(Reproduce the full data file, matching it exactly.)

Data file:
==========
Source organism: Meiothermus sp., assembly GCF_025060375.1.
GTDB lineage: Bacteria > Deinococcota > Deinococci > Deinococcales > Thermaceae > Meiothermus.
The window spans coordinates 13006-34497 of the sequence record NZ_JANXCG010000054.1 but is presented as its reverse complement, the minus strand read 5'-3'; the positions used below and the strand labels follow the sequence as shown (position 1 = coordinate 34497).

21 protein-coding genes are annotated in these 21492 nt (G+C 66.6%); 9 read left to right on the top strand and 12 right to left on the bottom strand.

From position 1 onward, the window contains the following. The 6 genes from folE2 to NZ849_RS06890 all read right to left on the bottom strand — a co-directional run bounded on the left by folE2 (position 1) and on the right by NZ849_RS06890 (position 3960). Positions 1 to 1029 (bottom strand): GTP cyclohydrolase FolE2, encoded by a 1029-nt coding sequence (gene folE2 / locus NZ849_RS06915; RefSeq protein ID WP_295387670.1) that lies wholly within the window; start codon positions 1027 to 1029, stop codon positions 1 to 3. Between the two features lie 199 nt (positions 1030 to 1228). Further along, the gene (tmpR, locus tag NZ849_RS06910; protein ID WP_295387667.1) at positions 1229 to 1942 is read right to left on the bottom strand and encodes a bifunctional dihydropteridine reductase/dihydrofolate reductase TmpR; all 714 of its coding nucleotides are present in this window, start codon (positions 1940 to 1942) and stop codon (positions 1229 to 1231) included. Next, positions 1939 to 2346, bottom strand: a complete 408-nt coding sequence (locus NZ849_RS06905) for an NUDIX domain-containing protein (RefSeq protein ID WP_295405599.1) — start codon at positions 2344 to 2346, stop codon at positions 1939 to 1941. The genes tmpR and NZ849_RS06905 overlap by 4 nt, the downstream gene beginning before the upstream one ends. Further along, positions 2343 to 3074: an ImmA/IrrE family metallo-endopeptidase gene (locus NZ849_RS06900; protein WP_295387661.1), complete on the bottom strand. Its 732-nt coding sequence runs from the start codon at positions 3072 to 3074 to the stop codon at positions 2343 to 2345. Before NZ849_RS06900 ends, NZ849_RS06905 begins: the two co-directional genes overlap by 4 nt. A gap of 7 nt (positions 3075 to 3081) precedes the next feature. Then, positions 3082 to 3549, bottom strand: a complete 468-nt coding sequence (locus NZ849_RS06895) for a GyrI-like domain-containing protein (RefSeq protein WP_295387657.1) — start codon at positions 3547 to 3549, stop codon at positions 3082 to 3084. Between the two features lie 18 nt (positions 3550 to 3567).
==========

Source organism: Meiothermus sp., assembly GCF_025060375.1.
GTDB lineage: Bacteria > Deinococcota > Deinococci > Deinococcales > Thermaceae > Meiothermus.
The window spans coordinates 13006-34497 of the sequence record NZ_JANXCG010000054.1 but is presented as its reverse complement, the minus strand read 5'-3'; the positions used below and the strand labels follow the sequence as shown (position 1 = coordinate 34497).

21 protein-coding genes are annotated in these 21492 nt (G+C 66.6%); 9 read left to right on the top strand and 12 right to left on the bottom strand.

From position 1 onward, the window contains the following. The 6 genes from folE2 to NZ849_RS06890 all read right to left on the bottom strand — a co-directional run bounded on the left by folE2 (position 1) and on the right by NZ849_RS06890 (position 3960). Positions 1 to 1029 (bottom strand): GTP cyclohydrolase FolE2, encoded by a 1029-nt coding sequence (gene folE2 / locus NZ849_RS06915; RefSeq protein ID WP_295387670.1) that lies wholly within the window; start codon positions 1027 to 1029, stop codon positions 1 to 3. Between the two features lie 199 nt (positions 1030 to 1228). Further along, the gene (tmpR, locus tag NZ849_RS06910; protein ID WP_295387667.1) at positions 1229 to 1942 is read right to left on the bottom strand and encodes a bifunctional dihydropteridine reductase/dihydrofolate reductase TmpR; all 714 of its coding nucleotides are present in this window, start codon (positions 1940 to 1942) and stop codon (positions 1229 to 1231) included. Next, positions 1939 to 2346, bottom strand: a complete 408-nt coding sequence (locus NZ849_RS06905) for an NUDIX domain-containing protein (RefSeq protein ID WP_295405599.1) — start codon at positions 2344 to 2346, stop codon at positions 1939 to 1941. The genes tmpR and NZ849_RS06905 overlap by 4 nt, the downstream gene beginning before the upstream one ends. Further along, positions 2343 to 3074: an ImmA/IrrE family metallo-endopeptidase gene (locus NZ849_RS06900; protein WP_295387661.1), complete on the bottom strand. Its 732-nt coding sequence runs from the start codon at positions 3072 to 3074 to the stop codon at positions 2343 to 2345. Before NZ849_RS06900 ends, NZ849_RS06905 begins: the two co-directional genes overlap by 4 nt. A gap of 7 nt (positions 3075 to 3081) precedes the next feature. Then, positions 3082 to 3549, bottom strand: a complete 468-nt coding sequence (locus NZ849_RS06895) for a GyrI-like domain-containing protein (RefSeq protein WP_295387657.1) — start codon at positions 3547 to 3549, stop codon at positions 3082 to 3084. Between the two features lie 18 nt (positions 3550 to 3567).